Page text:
# 2019 AMC 12B Problems/Problem 18

## Problem

Square pyramid $ABCDE$ has base $ABCD$, which measures $3$ cm on a side, and altitude $AE$ perpendicular to the base, which measures $6$ cm. Point $P$ lies on $BE$, one third of the way from $B$ to $E$; point $Q$ lies on $DE$, one third of the way from $D$ to $E$; and point $R$ lies on $CE$, two thirds of the way from $C$ to $E$. What is the area, in square centimeters, of $\triangle{PQR}$?

$\textbf{(A) } \frac{3\sqrt2}{2} \qquad\textbf{(B) } \frac{3\sqrt3}{2} \qquad\textbf{(C) } 2\sqrt2 \qquad\textbf{(D) } 2\sqrt3 \qquad\textbf{(E) } 3\sqrt2$

## Solution 1 (coordinate bash)

Using the given data, we can label the points $A(0, 0, 0), B(3, 0, 0), C(3, 3, 0), D(0, 3, 0),$ and $E(0, 0, 6)$. We can also find the points $P = B + \frac{1}{3} \overrightarrow{BE} = (3,0,0) + \frac{1}{3}(-3, 0, 6) = (3,0,0) + (-1,0,2) = (2, 0, 2)$. Similarly, $Q = (0, 2, 2)$ and $R = (1, 1, 4)$.

Using the distance formula, $PQ = \sqrt{\left(-2\right)^2 + 2^2 + 0^2} = 2\sqrt{2}$, $PR = \sqrt{\left(-1\right)^2 + 1^2 + 2^2} = \sqrt{6}$, and $QR = \sqrt{1^2 + \left(-1\right)^2 + 2^2} = \sqrt{6}$. Using Heron's formula, or by dropping an altitude from $P$ to find the height, we can then find that the area of $\triangle{PQR}$ is $\boxed{\textbf{(C) }2\sqrt{2}}$.

Note: After finding the coordinates of $P,Q,$ and $R$, we can alternatively find the vectors $\overrightarrow{PQ}=[-2,2,0]$ and $\overrightarrow{PR}=[-1,1,2]$, then apply the formula $\text{area} = \frac{1}{2}\left|\overrightarrow{PQ} \times \overrightarrow{PR}\right|$. In this case, the cross product equals $[4,4,0]$, which has magnitude $4\sqrt{2}$, giving the area as $2\sqrt{2}$ like before.

## Solution 2

As in Solution 1, let $A=(0, 0, 0), B=(3, 0, 0), C=(3, 3, 0), D=(0, 3, 0),$ and $E=(0, 0, 6)$, and calculate the coordinates of $P$, $Q$, and $R$ as $P=(2,0,2), Q=(0,2,2), R=(1,1,4)$. Now notice that the plane determined by $\triangle PQR$ is perpendicular to the plane determined by $ABCD$. To see this, consider the bird's-eye view, looking down upon $P$, $Q$, and $R$ projected onto $ABCD$: $[asy] unitsize(40); for(int i =0; i<=3; ++i) { draw((0,i)--(3,i)); draw((i,0)--(i,3)); } label("A", (0,0), SW); label("B", (3,0), SE); label("C", (3,3), NE); label("D", (0,3), NW); label("P", (2,0), S); label("Q", (0,2), W); label("R", (1,1), NE); dot((2,0)); dot((0,2)); dot((1,1)); draw((0,2)--(2,0)); [/asy]$ Additionally, we know that $PQ$ is parallel to the plane determined by $ABCD$, since $P$ and $Q$ have the same $z$-coordinate. Hence the height of $\triangle PQR$ is equal to the $z$-coordinate of $R$ minus the $z$-coordinate of $P$, giving $4-2= 2$. By the distance formula, $\overline{PQ} = 2\sqrt{2}$, so the area of $\triangle PQR$ is $\frac{1}{2} \cdot 2\sqrt{2} \cdot 2 = \boxed{\textbf{(C) } 2\sqrt{2}}$.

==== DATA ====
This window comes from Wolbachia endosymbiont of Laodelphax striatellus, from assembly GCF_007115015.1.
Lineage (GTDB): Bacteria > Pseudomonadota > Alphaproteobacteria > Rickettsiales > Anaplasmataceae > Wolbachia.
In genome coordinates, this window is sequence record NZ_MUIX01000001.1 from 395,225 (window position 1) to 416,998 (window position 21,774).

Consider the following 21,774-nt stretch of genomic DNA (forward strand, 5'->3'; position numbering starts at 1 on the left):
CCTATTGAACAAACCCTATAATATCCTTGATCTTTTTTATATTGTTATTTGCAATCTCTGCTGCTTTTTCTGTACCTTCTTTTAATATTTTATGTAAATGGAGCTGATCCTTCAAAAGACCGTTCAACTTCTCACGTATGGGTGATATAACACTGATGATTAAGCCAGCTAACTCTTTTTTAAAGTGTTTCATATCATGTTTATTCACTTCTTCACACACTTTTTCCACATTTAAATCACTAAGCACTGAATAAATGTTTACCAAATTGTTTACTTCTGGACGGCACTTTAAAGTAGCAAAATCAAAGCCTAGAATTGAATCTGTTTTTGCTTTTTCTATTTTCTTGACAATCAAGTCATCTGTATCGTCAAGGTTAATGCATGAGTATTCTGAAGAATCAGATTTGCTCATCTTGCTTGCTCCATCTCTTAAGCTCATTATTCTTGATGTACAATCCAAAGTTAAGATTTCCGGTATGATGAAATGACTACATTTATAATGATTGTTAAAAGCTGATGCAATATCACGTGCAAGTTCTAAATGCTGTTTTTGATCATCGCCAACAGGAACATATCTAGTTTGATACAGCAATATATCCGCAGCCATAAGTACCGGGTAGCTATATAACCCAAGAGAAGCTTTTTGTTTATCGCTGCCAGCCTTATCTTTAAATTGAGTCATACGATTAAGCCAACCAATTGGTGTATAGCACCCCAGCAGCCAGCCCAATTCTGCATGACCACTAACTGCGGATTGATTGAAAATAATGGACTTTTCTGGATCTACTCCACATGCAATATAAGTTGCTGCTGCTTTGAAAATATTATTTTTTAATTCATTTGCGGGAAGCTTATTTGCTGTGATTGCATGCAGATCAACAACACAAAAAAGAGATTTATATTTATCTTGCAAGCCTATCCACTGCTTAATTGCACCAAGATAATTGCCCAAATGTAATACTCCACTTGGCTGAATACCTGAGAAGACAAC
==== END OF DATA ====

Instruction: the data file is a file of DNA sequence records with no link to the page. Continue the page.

## Solution 3 (geometry)

By the Pythagorean Theorem, we can calculate $EB=ED=3\sqrt{5},EC=3\sqrt{6},ER= \sqrt{6},$ and $EP=EQ=2 \sqrt{5}$. Now by the Law of Cosines in $\triangle BEC$, we have $\cos{\left(\angle BEC\right)}=\frac{EB^2+EC^2-BC^2}{2 \cdot EB \cdot EC}=\frac{5}{\sqrt{30}}$.

Similarly, by the Law of Cosines in $\triangle EPR$, we have $PR^2=ER^2+EP^2-2 \cdot ER \cdot EP \cdot \cos{\left(\angle BEC\right)}=6$, so $PR=\sqrt{6}$. Observe that $\triangle ERP \cong \triangle ERQ$ (by side-angle-side), so $QR=PR=\sqrt{6}$.

Next, notice that $PQ$ is parallel to $DB$, and therefore $\triangle EQP$ is similiar to $\triangle EDB$. Thus we have $\frac{QP}{DB}=\frac{EP}{EB}=\frac{2}{3}$. Since $DB=3\sqrt{2}$, this gives $PQ=2 \sqrt{2}$.

Now we have the three side lengths of isosceles $\triangle PQR$: $PR=QR=\sqrt{6}$, $PQ=2 \sqrt{2}$. Letting the midpoint of $PQ$ be $S$, $RS$ is the perpendicular bisector of $PQ$, and so can be used as a height of $\triangle PQR$ (taking $PQ$ as the base). Using the Pythagorean Theorem again, we have $RS=\sqrt{PR^2-PS^2}=2$, so the area of $\triangle PQR$ is $\frac{1}{2} \cdot PQ \cdot RS = \frac{1}{2} \cdot 2\sqrt{2} \cdot 2 = \boxed{\textbf{(C) } 2 \sqrt{2}}$.